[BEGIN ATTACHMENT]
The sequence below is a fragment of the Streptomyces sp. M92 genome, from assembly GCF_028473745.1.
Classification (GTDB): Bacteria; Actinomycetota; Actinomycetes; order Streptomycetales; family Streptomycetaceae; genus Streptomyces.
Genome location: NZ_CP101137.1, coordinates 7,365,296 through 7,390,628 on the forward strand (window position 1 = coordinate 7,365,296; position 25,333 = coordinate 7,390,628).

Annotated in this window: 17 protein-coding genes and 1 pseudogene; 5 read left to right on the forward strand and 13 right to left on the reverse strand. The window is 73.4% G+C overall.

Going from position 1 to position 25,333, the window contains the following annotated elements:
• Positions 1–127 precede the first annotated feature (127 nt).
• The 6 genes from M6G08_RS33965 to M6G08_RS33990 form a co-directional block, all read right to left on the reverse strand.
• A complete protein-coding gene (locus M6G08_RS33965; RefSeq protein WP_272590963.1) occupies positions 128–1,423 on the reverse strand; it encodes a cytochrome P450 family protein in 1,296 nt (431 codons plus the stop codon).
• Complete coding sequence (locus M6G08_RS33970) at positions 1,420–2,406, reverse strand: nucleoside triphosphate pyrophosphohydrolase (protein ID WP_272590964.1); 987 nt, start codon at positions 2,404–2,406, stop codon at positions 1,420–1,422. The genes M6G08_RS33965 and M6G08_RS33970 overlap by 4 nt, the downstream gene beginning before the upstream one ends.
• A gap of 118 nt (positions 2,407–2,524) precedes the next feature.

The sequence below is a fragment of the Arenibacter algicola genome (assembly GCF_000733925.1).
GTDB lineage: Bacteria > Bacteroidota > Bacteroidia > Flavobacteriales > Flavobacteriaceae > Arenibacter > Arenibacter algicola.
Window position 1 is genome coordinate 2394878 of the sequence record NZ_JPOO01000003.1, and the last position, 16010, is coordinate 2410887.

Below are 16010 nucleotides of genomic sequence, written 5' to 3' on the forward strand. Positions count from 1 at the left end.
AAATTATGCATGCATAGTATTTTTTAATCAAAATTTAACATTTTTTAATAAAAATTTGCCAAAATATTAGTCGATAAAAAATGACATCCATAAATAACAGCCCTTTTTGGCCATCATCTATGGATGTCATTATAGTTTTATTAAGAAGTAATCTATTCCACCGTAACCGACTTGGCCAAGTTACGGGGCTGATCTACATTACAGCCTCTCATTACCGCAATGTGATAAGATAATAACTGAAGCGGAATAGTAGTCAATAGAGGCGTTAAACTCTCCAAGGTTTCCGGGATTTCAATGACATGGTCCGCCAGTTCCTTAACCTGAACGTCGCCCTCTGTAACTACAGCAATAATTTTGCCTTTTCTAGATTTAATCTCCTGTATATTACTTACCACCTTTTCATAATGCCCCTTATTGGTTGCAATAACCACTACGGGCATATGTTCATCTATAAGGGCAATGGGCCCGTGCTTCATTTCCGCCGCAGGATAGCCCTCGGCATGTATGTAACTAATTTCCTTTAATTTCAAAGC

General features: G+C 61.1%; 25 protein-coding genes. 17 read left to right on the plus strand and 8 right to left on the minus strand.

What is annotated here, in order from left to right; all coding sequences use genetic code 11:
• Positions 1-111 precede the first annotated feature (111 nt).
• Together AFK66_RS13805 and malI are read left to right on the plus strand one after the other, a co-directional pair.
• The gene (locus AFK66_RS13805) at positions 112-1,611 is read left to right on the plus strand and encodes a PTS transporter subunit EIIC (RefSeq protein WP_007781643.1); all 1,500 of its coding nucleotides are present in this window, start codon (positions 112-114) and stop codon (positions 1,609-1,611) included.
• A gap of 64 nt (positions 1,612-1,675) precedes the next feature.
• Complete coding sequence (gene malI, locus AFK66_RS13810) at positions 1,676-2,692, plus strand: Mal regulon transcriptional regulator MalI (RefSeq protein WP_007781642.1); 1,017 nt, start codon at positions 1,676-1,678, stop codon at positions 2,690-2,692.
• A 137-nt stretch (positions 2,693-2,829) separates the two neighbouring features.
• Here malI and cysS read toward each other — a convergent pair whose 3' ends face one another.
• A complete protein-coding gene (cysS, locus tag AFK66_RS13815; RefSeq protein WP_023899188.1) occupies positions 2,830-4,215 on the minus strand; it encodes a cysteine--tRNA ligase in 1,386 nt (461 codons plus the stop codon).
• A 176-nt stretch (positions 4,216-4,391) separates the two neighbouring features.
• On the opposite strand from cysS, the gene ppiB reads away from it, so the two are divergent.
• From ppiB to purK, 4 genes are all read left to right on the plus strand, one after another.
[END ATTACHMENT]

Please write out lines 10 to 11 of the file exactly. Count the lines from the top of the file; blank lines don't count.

• A gap of 118 nt (positions 2,407–2,524) precedes the next feature.

The sequence below is a fragment of the Arenibacter algicola genome (assembly GCF_000733925.1).